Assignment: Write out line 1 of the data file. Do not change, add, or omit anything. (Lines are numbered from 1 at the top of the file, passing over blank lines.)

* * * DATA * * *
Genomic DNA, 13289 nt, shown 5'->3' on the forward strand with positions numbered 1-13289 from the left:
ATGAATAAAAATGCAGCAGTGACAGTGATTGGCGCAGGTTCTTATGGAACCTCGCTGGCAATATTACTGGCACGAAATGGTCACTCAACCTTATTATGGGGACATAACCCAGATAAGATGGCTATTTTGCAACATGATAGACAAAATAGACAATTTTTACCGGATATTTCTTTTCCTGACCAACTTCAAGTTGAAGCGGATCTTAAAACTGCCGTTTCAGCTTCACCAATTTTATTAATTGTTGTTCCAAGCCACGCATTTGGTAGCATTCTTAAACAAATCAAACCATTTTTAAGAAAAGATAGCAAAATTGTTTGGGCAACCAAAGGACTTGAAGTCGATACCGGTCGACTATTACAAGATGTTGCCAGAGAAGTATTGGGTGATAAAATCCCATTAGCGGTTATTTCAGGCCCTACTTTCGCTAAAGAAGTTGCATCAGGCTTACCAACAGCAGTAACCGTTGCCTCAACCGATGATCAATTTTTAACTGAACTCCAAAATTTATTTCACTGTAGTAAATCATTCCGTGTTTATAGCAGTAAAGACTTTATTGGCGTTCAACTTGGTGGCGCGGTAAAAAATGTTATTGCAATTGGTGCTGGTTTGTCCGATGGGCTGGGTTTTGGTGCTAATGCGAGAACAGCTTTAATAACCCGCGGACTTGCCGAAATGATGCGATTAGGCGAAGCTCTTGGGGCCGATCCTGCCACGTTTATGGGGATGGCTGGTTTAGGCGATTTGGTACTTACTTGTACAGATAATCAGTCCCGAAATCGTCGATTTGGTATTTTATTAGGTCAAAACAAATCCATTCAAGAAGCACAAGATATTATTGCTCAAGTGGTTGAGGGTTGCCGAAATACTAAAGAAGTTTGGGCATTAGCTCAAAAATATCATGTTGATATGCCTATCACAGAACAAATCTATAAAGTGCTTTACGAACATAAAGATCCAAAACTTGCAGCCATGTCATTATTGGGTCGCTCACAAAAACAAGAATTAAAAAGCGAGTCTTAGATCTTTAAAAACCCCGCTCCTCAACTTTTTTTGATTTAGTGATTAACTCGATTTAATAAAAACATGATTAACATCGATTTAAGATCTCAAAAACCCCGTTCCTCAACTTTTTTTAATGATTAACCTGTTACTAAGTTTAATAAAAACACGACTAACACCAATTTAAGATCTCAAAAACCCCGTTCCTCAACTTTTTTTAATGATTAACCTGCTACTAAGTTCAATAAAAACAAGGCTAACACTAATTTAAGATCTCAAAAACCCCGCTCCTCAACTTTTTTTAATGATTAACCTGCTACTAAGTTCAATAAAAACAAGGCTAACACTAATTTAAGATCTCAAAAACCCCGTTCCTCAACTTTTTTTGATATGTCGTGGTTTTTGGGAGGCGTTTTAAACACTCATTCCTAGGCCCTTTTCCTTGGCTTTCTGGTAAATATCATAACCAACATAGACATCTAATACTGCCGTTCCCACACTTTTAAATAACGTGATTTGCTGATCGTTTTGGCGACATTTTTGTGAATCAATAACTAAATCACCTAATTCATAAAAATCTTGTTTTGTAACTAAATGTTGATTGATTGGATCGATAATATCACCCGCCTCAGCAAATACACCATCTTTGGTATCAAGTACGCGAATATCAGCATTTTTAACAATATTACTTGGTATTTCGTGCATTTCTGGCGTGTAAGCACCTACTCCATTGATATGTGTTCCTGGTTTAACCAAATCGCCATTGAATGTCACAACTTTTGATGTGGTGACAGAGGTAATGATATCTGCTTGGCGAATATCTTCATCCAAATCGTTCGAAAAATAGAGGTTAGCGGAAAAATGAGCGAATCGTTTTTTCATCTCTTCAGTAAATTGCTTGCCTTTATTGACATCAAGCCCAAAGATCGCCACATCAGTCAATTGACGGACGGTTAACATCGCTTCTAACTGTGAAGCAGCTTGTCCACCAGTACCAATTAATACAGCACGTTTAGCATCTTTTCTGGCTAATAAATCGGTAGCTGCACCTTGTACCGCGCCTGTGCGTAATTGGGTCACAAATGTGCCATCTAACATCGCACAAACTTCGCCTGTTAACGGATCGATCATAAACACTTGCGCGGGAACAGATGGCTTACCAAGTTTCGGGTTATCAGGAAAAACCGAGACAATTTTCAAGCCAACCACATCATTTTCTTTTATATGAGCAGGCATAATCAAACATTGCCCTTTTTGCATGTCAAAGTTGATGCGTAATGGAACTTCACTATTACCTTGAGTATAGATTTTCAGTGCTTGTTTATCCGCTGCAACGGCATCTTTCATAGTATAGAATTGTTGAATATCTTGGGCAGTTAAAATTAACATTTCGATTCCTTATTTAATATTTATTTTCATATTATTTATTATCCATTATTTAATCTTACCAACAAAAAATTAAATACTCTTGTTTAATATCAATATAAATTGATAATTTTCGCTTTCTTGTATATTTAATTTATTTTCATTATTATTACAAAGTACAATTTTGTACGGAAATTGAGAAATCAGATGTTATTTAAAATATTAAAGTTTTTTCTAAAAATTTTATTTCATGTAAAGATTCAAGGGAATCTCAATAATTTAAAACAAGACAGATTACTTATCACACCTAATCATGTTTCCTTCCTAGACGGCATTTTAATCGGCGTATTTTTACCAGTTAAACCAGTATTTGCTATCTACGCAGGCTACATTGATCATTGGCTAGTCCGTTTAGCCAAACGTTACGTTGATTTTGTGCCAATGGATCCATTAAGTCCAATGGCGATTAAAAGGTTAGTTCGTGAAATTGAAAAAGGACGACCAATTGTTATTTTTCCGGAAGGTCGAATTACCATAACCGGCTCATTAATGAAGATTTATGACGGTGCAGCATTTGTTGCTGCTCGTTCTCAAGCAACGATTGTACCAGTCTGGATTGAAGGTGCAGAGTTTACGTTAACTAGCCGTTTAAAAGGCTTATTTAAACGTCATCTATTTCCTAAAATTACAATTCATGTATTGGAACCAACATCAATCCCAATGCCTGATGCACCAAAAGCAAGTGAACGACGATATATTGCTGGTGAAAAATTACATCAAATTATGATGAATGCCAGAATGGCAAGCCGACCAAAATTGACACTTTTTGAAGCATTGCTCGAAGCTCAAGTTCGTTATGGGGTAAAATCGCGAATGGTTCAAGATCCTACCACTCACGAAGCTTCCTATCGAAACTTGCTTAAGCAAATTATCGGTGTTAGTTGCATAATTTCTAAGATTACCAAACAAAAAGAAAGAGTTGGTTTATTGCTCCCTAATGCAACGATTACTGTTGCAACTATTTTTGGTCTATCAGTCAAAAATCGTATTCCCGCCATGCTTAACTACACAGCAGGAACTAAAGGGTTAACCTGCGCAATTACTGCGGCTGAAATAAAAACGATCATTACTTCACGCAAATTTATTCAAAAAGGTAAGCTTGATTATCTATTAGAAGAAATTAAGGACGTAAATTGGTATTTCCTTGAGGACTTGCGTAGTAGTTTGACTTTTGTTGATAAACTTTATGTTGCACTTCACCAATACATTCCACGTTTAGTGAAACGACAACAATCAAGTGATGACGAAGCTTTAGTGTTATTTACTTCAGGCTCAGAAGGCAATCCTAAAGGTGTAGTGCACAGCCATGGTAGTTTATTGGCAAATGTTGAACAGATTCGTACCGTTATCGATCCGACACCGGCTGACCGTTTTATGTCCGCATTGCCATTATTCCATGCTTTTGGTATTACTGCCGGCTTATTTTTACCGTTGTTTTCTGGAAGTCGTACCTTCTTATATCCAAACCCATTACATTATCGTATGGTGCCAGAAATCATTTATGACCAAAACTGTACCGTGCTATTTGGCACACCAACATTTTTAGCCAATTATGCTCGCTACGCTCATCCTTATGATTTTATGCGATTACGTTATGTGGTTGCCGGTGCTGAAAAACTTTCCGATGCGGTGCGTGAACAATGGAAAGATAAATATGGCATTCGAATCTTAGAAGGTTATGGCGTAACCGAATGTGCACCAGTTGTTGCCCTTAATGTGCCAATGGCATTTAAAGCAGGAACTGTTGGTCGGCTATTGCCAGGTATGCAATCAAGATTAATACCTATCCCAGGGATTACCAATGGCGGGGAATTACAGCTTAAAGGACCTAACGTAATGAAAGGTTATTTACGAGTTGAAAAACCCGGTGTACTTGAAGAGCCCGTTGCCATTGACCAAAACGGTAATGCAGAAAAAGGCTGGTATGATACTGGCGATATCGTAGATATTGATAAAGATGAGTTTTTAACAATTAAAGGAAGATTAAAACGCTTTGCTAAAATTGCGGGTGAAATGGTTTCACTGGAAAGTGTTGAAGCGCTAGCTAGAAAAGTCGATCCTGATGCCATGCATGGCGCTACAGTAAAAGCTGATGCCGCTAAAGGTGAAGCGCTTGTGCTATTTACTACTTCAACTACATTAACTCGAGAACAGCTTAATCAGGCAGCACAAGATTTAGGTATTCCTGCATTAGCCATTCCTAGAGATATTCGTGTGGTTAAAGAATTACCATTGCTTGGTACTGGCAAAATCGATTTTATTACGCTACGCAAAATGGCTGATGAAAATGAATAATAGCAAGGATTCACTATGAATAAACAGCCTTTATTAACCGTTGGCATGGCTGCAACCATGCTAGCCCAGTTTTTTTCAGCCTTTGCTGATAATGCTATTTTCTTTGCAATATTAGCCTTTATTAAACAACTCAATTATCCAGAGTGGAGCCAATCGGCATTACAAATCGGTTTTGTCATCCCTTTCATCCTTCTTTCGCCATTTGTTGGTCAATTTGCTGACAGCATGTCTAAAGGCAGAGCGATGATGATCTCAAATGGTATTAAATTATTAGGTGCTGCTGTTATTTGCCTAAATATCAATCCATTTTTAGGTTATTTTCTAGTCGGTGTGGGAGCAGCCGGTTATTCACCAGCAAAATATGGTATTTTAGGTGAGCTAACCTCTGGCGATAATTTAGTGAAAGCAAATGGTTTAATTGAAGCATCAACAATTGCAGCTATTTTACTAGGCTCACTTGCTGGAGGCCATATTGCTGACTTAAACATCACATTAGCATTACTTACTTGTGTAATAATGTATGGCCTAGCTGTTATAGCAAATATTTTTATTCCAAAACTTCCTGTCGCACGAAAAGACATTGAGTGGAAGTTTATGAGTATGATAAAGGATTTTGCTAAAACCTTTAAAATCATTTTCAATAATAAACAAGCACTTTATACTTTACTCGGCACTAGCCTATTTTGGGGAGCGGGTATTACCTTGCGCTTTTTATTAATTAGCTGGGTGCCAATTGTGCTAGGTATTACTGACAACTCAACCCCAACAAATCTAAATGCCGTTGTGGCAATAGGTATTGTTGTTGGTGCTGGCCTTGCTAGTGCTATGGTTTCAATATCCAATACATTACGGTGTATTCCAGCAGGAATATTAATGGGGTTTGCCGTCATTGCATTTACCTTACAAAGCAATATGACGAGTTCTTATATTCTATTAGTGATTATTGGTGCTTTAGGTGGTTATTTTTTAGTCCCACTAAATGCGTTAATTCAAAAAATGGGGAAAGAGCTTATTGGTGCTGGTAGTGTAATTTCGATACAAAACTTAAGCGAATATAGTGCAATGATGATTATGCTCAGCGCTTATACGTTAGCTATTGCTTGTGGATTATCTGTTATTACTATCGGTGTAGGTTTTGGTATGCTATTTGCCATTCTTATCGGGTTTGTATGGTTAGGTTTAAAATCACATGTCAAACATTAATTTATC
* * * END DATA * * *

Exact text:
Genomic DNA, 13289 nt, shown 5'->3' on the forward strand with positions numbered 1-13289 from the left: